Where do you like to practice meditation? In your living room, at the beach, or perhaps in a cave?
We all know that it’s not about where you practice or even what kind of meditation form you use to journey within and connect to that sacred space. The point is to practice, practice, and practice. That said, the type of meditation and where you do it can most definitely influence the experience.
Now this is cool.
Checkout this recent BBC News post on a group of Buddhist monks in England who are planning to use a Nottingham cave under their meditation center as a non-religious space in which to practice meditation. The cave will be open to the general public.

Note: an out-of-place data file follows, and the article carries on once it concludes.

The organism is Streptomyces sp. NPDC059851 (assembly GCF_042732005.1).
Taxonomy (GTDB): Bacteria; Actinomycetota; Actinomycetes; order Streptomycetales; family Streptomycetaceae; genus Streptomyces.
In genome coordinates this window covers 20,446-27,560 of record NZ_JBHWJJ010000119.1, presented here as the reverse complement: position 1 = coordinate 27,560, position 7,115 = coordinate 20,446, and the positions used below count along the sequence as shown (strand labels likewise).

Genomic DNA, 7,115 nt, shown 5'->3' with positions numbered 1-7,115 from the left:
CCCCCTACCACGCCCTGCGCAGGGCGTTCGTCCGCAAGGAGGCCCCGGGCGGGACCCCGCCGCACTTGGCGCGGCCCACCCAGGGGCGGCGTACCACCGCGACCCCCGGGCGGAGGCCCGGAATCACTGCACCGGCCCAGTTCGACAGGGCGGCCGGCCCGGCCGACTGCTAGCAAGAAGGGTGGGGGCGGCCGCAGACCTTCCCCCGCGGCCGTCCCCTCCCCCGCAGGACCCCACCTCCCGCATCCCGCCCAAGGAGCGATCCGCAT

“The idea of the cave, which will be open to everybody, is to try and provide a very particular ambience that will enable meditation practitioners to simply be with themselves,” said Venerable Van Gordon.
He added that traditionally, it was not uncommon for a meditation practitioner to spend many years living in a cave or forest.
“The cave in Nottingham will provide a flavour of what it might be like in such a setting. The only difference being that we will recommend practitioners meditate in the cave for one or two hours rather than one or two years,” he said.
The monks said they moved to the city because of the non-religious meditation programme they had developed in conjunction with Nottingham Trent University.
The monks hope the meditation cave will be open to the public by August.
Read more on the Nottingham meditation cave here.